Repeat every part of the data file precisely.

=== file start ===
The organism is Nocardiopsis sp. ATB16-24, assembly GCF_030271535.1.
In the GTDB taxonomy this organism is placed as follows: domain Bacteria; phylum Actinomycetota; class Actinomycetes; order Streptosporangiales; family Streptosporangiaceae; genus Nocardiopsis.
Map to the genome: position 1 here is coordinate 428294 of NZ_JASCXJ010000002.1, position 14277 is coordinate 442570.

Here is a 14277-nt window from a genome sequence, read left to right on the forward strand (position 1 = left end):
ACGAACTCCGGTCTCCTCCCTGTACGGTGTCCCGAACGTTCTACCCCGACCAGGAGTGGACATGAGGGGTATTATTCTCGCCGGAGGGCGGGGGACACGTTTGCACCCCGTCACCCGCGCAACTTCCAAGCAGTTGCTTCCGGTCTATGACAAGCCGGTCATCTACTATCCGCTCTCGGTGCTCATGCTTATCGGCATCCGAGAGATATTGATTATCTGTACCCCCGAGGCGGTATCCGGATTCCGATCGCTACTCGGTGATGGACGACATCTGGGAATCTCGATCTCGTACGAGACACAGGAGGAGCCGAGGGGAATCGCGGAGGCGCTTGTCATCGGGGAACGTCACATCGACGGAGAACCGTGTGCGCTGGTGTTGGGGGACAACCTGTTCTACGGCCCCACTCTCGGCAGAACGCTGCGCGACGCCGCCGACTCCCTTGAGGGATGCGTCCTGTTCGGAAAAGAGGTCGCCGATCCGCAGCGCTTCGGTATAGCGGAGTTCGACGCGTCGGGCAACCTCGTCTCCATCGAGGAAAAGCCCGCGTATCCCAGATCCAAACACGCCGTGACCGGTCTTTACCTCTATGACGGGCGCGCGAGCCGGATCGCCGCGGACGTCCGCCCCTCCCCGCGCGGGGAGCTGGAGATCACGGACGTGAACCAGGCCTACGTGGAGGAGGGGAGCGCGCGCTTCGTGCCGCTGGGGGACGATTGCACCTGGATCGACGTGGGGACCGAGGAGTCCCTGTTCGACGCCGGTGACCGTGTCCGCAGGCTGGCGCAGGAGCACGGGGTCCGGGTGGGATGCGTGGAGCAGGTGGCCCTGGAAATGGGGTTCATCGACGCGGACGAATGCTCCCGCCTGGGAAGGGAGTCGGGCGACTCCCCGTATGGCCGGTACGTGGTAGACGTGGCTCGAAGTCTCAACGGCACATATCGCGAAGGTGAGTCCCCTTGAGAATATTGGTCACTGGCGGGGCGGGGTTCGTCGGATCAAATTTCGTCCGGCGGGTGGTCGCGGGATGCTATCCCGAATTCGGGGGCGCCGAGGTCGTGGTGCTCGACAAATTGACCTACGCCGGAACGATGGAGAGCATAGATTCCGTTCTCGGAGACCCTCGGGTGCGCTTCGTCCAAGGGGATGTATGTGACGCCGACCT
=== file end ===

The organism is Nocardiopsis sp. ATB16-24, assembly GCF_030271535.1.
In the GTDB taxonomy this organism is placed as follows: domain Bacteria; phylum Actinomycetota; class Actinomycetes; order Streptosporangiales; family Streptosporangiaceae; genus Nocardiopsis.
Map to the genome: position 1 here is coordinate 428294 of NZ_JASCXJ010000002.1, position 14277 is coordinate 442570.

Here is a 14277-nt window from a genome sequence, read left to right on the forward strand (position 1 = left end):
ACGAACTCCGGTCTCCTCCCTGTACGGTGTCCCGAACGTTCTACCCCGACCAGGAGTGGACATGAGGGGTATTATTCTCGCCGGAGGGCGGGGGACACGTTTGCACCCCGTCACCCGCGCAACTTCCAAGCAGTTGCTTCCGGTCTATGACAAGCCGGTCATCTACTATCCGCTCTCGGTGCTCATGCTTATCGGCATCCGAGAGATATTGATTATCTGTACCCCCGAGGCGGTATCCGGATTCCGATCGCTACTCGGTGATGGACGACATCTGGGAATCTCGATCTCGTACGAGACACAGGAGGAGCCGAGGGGAATCGCGGAGGCGCTTGTCATCGGGGAACGTCACATCGACGGAGAACCGTGTGCGCTGGTGTTGGGGGACAACCTGTTCTACGGCCCCACTCTCGGCAGAACGCTGCGCGACGCCGCCGACTCCCTTGAGGGATGCGTCCTGTTCGGAAAAGAGGTCGCCGATCCGCAGCGCTTCGGTATAGCGGAGTTCGACGCGTCGGGCAACCTCGTCTCCATCGAGGAAAAGCCCGCGTATCCCAGATCCAAACACGCCGTGACCGGTCTTTACCTCTATGACGGGCGCGCGAGCCGGATCGCCGCGGACGTCCGCCCCTCCCCGCGCGGGGAGCTGGAGATCACGGACGTGAACCAGGCCTACGTGGAGGAGGGGAGCGCGCGCTTCGTGCCGCTGGGGGACGATTGCACCTGGATCGACGTGGGGACCGAGGAGTCCCTGTTCGACGCCGGTGACCGTGTCCGCAGGCTGGCGCAGGAGCACGGGGTCCGGGTGGGATGCGTGGAGCAGGTGGCCCTGGAAATGGGGTTCATCGACGCGGACGAATGCTCCCGCCTGGGAAGGGAGTCGGGCGACTCCCCGTATGGCCGGTACGTGGTAGACGTGGCTCGAAGTCTCAACGGCACATATCGCGAAGGTGAGTCCCCTTGAGAATATTGGTCACTGGCGGGGCGGGGTTCGTCGGATCAAATTTCGTCCGGCGGGTGGTCGCGGGATGCTATCCCGAATTCGGGGGCGCCGAGGTCGTGGTGCTCGACAAATTGACCTACGCCGGAACGATGGAGAGCATAGATTCCGTTCTCGGAGACCCTCGGGTGCGCTTCGTCCAAGGGGATGTATGTGACGCCGACCT